This article was originally published on July 1, 2010 and has been updated.
Scott Baldwin has set the bar high in terms of bizarre sporting injuries, but he is by no means alone in his admittedly novel approach to skipping matches.
ESPN rounds up 10 other freak sporting injuries that might make him feel a little better as he makes the long journey back to Wales, and ultimately fitness.
The 2014 Open champion was denied a chance to defend his crown at St Andrews a year later when he was forced to withdraw from his home major in bizarre circumstances. The four-time major winner posted a picture of his left ankle in a protective boot having injured himself playing soccer with friends in Northern Ireland. Another notable mention from the world of golf must go to Ryder Cup player Jamie Donaldson, who was forced to take time out of the sport in 2016 when he injured his hand following a mishap with a chainsaw. "So folks in my time off decided to have a fight with a chainsaw and lost! Oops!!" he said.
England cricketer Lewis found the intense heat so oppressive in the West Indies in 1994 that he decided to shave his head. Fair enough, you might think -- but calamity was just around the corner. He went out for a net session and forgot to cover his now-hairless dome, resulting in a bout of sunstroke that forced him out of the first match of the tour. "Chris Lewis baldly went where no other cricketer has gone before," wrote an unsympathetic Sun, "and the prat without a hat spent two days in bed with sunstroke."
Then New York Yankees relief pitcher Chamberlain could probably sympathise with McIlroy following his own unfortunate ankle injury back in 2012. You might think playing with your son on a trampoline represented nothing more than a chance for father-offspring bonding but you would be wrong -- danger lurks atop of those springs. Chamberlain fell awkwardly and suffered an open dislocation of his right ankle. "I know he did it on the trampoline, that he was bouncing," Yankees manager Joe Girardi said at the time.
Feb. 16, 2003 really wasn't the luckiest day for Sir Alex Ferguson. After watching his Manchester United team fall two goals behind in the first half of their FA Cup tie with Arsenal, he entered the dressing room apoplectic with rage having witnessed a supine performance. Desperate to take his seething anger out on something, the Scot took a wild swipe at a stray boot; it could have gone anywhere, but instead it made contact with the face of the sport's most-photographed man, Beckham. The flying shoe opened up a nasty wound that bled profusely, meaning Becks had to be withdrawn from the action at the halfway point. "If I tried it 100 or a million times it couldn't happen again," Ferguson said.
Another one from the Old Trafford archive. Not a stranger to adverse headlines during his long and generally storied career Rooney was front page news in March, 2015 when a video emerged of him taking a bad fall at home while boxing against former Manchester United teammate Phil Bardsley. Rooney saw the funny side of the incident, though, and celebrated a goal in his side's 3-0 win over Tottenham the same day by pretending to shadow box before falling backwards onto the Old Trafford turf. "I was in a house with some friends. Obviously I was caught on the wrong end of a punch, but I wasn't knocked out like it was reported," Rooney said.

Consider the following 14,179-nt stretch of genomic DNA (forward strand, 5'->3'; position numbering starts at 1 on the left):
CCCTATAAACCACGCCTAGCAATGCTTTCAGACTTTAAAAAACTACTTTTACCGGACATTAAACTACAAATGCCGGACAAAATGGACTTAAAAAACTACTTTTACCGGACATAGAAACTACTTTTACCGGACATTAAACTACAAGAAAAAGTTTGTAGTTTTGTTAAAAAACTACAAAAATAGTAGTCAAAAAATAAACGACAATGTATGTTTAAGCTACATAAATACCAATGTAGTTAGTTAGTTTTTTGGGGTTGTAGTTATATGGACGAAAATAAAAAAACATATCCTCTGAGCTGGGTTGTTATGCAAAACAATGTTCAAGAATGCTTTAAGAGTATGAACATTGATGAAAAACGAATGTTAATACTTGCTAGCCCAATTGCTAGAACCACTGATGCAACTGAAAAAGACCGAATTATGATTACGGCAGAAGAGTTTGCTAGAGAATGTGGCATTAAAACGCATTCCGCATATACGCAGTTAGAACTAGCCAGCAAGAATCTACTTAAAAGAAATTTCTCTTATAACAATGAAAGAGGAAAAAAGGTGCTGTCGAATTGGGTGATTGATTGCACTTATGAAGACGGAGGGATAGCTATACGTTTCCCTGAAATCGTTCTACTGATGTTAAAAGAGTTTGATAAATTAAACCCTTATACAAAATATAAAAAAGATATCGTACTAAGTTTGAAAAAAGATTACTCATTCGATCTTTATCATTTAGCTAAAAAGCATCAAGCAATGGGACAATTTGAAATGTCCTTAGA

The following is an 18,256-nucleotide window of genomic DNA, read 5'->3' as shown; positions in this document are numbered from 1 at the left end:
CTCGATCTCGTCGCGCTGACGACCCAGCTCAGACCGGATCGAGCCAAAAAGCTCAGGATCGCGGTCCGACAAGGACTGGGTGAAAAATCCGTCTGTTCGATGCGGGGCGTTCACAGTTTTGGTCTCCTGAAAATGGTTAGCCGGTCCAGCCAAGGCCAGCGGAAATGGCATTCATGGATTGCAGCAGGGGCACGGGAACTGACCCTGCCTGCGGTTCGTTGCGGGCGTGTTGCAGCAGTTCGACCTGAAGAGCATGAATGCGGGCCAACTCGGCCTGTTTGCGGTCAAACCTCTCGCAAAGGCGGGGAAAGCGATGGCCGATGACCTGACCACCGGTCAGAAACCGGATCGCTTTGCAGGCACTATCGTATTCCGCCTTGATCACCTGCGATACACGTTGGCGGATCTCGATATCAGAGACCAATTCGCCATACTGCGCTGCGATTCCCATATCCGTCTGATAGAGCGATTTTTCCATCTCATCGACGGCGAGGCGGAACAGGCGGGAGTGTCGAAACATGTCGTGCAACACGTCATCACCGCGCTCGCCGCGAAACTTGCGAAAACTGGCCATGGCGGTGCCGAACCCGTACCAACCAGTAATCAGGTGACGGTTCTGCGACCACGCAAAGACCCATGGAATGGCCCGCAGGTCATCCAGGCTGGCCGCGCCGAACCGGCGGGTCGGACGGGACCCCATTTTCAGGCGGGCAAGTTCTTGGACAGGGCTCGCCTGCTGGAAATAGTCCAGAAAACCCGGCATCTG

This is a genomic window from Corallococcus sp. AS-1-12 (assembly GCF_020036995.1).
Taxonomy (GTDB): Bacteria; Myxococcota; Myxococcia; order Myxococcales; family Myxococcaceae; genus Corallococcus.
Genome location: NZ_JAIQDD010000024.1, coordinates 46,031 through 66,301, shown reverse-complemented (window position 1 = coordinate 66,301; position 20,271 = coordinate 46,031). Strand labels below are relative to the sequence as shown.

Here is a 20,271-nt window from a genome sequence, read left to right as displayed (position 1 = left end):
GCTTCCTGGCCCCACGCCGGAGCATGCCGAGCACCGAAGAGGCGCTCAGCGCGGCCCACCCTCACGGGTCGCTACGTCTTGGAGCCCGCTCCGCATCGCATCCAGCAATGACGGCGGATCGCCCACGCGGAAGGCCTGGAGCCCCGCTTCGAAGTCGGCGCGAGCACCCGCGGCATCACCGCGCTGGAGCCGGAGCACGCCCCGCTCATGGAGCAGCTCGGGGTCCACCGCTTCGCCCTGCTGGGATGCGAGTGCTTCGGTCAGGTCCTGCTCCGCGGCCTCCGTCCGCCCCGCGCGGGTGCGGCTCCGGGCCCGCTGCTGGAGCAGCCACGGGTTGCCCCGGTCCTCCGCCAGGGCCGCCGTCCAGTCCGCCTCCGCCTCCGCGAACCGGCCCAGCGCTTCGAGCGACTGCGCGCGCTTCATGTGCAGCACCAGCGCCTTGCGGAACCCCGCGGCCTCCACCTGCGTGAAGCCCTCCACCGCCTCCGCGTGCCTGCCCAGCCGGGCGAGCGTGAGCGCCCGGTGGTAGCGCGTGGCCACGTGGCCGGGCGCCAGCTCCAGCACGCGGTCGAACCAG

In what was a key moment in the 2005 Ashes series, Glenn McGrath trod on a stray cricket ball during a game of touch-rugby during training -- Australia were so confident that they were practicing a different sport -- before the second Test in Birmingham. The revered seamer had to be helped into a groundsman's buggy by his teammates, having sustained a grade two tear to the lateral ligaments of his right ankle -- a severe-enough injury to prevent him from participating at Edgbaston.
Torrance, a former Ryder Cup player and later captain, fell victim to the dreaded plant pot at the Belfry in 1993 due to his sleepwalking habit. "I woke up during the night and there was this huge urn in the room, which I thought was an intruder," he said. "So I just ran at it and smashed it to pieces, cracking my sternum in the process. Luckily nobody heard it and I came clean the next morning."
Ferdinand rose to prominence prior to the 2006 World Cup with a serious of televised practical jokes - or "merks", as he called them - on his England teammates. Prior to this, he inflicted a tragic self-merking when a Leeds player -- after making laudable use of his time by watching television with his foot on a coffee table for several hours, Ferdinand ended the TV marathon by standing up. So commenced the injury process, as the rising Rio suffered a knee tendon strain.
Critics of the World Cup-winning centre may argue that Tindall spent his entire rugby career lurching from one injury to the next. He certainly fell victim to his fair share of misfortune, however, most notably while training in the gym in 2005 when trying to accelerate his recovery from a foot problem. Tindall managed to trap his hand between two weights and required 30 stitches in his hand -- only extending an already-substantial injury layoff.
Clijsters got in to trouble walking her dog in 2007 when she found her pooch too difficult a hurdle, with the resultant fall causing her to bruise her tailbone. "I stumbled over Diesel and fell badly. Very stupid," Clijsters said -- and it's hard to argue with that, really. Not worth its own entry, but a nod to Goran Ivanisevic -- he had to withdraw from a tournament in Miami in 2003 when he stepped on a sharp seashell on the beach and damaged his foot.